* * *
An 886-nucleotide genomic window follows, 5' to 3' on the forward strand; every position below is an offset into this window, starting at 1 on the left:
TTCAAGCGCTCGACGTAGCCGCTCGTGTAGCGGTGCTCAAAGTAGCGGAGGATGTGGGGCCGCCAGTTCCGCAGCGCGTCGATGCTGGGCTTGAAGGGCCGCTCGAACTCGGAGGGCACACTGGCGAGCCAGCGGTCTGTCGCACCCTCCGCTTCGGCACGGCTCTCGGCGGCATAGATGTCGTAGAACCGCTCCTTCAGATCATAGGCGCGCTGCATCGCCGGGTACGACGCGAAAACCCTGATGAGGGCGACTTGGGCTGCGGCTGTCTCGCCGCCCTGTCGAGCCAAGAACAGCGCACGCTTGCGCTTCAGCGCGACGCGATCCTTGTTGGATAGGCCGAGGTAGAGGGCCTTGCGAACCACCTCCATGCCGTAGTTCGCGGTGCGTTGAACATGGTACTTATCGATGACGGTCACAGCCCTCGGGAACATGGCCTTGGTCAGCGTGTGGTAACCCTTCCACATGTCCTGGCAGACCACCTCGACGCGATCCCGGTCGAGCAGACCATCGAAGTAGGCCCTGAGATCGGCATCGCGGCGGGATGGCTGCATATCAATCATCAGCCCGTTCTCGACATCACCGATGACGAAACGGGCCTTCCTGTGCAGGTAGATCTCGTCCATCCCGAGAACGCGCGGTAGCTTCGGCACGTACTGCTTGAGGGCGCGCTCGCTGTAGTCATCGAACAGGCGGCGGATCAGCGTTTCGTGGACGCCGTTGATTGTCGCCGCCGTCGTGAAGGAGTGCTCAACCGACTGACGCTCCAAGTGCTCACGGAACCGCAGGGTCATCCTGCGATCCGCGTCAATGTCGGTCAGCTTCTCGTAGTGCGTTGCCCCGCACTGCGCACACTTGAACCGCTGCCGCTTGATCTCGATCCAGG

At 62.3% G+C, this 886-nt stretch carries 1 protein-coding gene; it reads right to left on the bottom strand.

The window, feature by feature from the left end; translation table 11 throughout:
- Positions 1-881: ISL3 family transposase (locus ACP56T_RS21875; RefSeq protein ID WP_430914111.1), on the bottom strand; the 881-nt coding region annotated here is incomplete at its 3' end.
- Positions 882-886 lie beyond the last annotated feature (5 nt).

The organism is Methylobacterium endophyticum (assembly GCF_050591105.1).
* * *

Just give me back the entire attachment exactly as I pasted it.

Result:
An 886-nucleotide genomic window follows, 5' to 3' on the forward strand; every position below is an offset into this window, starting at 1 on the left:
TTCAAGCGCTCGACGTAGCCGCTCGTGTAGCGGTGCTCAAAGTAGCGGAGGATGTGGGGCCGCCAGTTCCGCAGCGCGTCGATGCTGGGCTTGAAGGGCCGCTCGAACTCGGAGGGCACACTGGCGAGCCAGCGGTCTGTCGCACCCTCCGCTTCGGCACGGCTCTCGGCGGCATAGATGTCGTAGAACCGCTCCTTCAGATCATAGGCGCGCTGCATCGCCGGGTACGACGCGAAAACCCTGATGAGGGCGACTTGGGCTGCGGCTGTCTCGCCGCCCTGTCGAGCCAAGAACAGCGCACGCTTGCGCTTCAGCGCGACGCGATCCTTGTTGGATAGGCCGAGGTAGAGGGCCTTGCGAACCACCTCCATGCCGTAGTTCGCGGTGCGTTGAACATGGTACTTATCGATGACGGTCACAGCCCTCGGGAACATGGCCTTGGTCAGCGTGTGGTAACCCTTCCACATGTCCTGGCAGACCACCTCGACGCGATCCCGGTCGAGCAGACCATCGAAGTAGGCCCTGAGATCGGCATCGCGGCGGGATGGCTGCATATCAATCATCAGCCCGTTCTCGACATCACCGATGACGAAACGGGCCTTCCTGTGCAGGTAGATCTCGTCCATCCCGAGAACGCGCGGTAGCTTCGGCACGTACTGCTTGAGGGCGCGCTCGCTGTAGTCATCGAACAGGCGGCGGATCAGCGTTTCGTGGACGCCGTTGATTGTCGCCGCCGTCGTGAAGGAGTGCTCAACCGACTGACGCTCCAAGTGCTCACGGAACCGCAGGGTCATCCTGCGATCCGCGTCAATGTCGGTCAGCTTCTCGTAGTGCGTTGCCCCGCACTGCGCACACTTGAACCGCTGCCGCTTGATCTCGATCCAGG

At 62.3% G+C, this 886-nt stretch carries 1 protein-coding gene; it reads right to left on the bottom strand.

The window, feature by feature from the left end; translation table 11 throughout:
- Positions 1-881: ISL3 family transposase (locus ACP56T_RS21875; RefSeq protein ID WP_430914111.1), on the bottom strand; the 881-nt coding region annotated here is incomplete at its 3' end.
- Positions 882-886 lie beyond the last annotated feature (5 nt).

The organism is Methylobacterium endophyticum (assembly GCF_050591105.1).